Alejandra Fernandez, PhD, assistant professor at UTHealth Houston School of Public Health in Dallas, has been awarded a $650,000 K01 grant award from the National Heart, Lung, and Blood Institute. The K01, a Mentored Research Scientist Career Development Award, seeks to support researchers' expertise in their fields, cultivating their skills and development to improve the population's health. Through this award, Fernandez aspires to address the high prevalence of obesity among Hispanic youth through tailored intervention methods to lessen obesity risks in minorities.
These funds will support Fernandez's research, "Exploring longitudinal and momentary effects of family functioning on obesity risk behaviors in Hispanic adolescents and family unit," which examines multi-level factors that increase obesity risk behaviors in Hispanic households.
“This study will identify the socio-ecological factors along with family influences and behaviors as key variables to address to improve adolescent and overall family health,” said Fernandez, assistant professor with the Department of Health Promotion & Behavioral Sciences. The study will assess the relationship between sociological factors and familial behaviors and how they intersect with the increased risk of obesity.
Obesity risk behavior refers to conditions, activities, and elements contributing to a person’s risk for the condition. According to the Office of Minority Health, Hispanic adolescents are 50 percent more likely to be obese than non-Hispanic white youth. By targeting Hispanic populations, Fernandez will address the growing increase rate of obesity among Hispanic adolescents, a group historically known to have a higher rate of obesity risk behaviors, often including low physical activity, poor nutrition, and insufficient sleep.
In the first phase of the study, Fernandez will utilize the Adolescent Brain Cognitive Development (ABCD) study, an ongoing national effort, created to identify factors that shape the development of children's brains, such as sports, social media, sleep patterns, and smoking.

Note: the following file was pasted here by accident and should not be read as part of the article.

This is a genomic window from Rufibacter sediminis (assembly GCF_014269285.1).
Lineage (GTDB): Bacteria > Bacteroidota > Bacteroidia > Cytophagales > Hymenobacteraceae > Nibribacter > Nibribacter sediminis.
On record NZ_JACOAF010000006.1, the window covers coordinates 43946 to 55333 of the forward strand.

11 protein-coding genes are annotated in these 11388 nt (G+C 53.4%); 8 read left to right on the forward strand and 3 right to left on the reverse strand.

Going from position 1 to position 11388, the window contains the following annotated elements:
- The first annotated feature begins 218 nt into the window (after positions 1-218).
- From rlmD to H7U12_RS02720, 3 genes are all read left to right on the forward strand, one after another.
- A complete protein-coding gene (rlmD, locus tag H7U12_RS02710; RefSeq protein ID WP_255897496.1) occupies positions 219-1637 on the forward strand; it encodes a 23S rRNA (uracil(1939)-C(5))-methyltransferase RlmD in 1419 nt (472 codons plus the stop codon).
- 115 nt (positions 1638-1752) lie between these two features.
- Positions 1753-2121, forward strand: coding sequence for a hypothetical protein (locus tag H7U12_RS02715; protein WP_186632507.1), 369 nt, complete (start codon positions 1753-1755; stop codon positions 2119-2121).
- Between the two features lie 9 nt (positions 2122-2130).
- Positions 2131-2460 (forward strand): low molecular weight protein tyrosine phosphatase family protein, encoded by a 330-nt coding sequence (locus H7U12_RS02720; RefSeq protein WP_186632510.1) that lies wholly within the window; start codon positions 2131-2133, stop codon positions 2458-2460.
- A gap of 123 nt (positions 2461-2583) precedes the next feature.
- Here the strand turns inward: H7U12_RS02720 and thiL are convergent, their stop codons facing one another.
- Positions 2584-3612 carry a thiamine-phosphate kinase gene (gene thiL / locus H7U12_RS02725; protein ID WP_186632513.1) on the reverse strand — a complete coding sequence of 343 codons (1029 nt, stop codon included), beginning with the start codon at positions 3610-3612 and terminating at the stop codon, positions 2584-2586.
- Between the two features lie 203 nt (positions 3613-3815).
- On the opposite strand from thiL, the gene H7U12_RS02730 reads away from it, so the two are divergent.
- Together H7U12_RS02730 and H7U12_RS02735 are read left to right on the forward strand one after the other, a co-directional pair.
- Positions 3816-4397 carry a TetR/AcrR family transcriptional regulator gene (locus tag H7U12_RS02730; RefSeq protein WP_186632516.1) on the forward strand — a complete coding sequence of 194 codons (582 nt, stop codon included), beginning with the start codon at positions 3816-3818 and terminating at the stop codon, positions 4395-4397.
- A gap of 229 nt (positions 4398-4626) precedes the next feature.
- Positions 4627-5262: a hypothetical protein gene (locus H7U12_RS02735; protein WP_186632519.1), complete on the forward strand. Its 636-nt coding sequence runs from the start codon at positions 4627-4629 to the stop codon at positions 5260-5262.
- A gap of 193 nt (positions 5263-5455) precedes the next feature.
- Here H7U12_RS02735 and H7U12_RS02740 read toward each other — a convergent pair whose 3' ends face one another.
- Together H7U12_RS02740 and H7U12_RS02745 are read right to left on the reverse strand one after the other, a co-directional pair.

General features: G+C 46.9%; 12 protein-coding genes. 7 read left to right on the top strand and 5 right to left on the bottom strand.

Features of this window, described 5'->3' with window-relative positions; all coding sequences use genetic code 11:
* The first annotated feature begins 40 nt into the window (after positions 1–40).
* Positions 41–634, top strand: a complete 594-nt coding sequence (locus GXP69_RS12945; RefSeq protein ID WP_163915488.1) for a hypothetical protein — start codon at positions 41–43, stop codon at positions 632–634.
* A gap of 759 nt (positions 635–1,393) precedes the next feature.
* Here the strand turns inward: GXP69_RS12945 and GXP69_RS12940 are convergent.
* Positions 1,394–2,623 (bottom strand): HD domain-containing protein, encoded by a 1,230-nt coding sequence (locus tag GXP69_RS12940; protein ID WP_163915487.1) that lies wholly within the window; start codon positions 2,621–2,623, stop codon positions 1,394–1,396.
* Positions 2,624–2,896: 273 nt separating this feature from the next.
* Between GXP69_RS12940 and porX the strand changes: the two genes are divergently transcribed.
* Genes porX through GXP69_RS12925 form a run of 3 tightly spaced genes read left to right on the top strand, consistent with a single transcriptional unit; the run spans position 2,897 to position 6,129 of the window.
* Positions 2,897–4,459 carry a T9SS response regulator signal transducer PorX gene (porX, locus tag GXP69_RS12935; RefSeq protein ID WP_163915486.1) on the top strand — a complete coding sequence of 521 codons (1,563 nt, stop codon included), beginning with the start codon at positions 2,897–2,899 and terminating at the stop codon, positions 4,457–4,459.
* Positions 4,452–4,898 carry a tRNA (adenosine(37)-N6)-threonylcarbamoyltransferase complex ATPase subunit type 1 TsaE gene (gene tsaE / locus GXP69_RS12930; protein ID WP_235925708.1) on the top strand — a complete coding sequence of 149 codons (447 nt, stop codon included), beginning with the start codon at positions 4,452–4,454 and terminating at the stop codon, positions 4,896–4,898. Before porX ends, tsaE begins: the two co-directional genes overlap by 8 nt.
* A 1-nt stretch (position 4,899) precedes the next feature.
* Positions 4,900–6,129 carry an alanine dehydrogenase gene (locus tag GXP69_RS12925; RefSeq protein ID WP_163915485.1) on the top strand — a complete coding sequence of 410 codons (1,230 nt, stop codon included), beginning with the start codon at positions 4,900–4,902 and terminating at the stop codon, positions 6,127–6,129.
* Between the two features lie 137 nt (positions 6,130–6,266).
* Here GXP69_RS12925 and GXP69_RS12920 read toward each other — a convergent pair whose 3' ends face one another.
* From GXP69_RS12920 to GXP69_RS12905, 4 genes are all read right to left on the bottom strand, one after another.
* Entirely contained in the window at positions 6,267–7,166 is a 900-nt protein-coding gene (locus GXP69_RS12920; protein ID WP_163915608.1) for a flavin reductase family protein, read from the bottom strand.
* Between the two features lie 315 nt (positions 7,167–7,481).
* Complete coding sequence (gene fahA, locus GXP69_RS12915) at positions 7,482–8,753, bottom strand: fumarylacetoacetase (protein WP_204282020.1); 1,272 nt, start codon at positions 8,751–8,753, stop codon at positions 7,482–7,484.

“Using secondary data analysis of the ABCD data, we can explore possible intervention tailoring variables from a socio-ecological perspective that significantly affect obesity risk behaviors,” said Fernandez. By selecting key variables from the ABCD study, Fernandez can then predict the factors suspected of causing the increased risk of obesity in adolescent groups.
In the next phase, Fernandez will use a smartphone app to deliver questionnaires to determine behaviors that may be linked to obesity. Each participant will answer questions daily; data that will then be analyzed on how respondent’s activity, relationships, and culture may contribute to obesity. Through this, Fernandez and her team can pinpoint certain risks that lead to long-term effects of obesity, such as high blood pressure, high cholesterol, and type 2 diabetes.
Following the data collection from observations through the smartphone app, Fernandez will use this information to create "just-in-time obesity prevention" methods tailored to address the specific needs of the participants.
“Just-in-time obesity risk interventions are designed to be customized and tailored for the participants, meaning they are personalized based on their responses from the daily prompts.”
The questionnaire and ‘just-in-time' responses from the participants, will allow researchers to gain further insight into behaviors that increase the risk of obesity. From these discoveries, Fernandez can craft risk-prevention interventions to combat the primary contributors to obesity. By implementing these preventative methods, researchers hypothesize a continued decrease in Hispanic youths' predisposition to obesity and obesity-related diseases.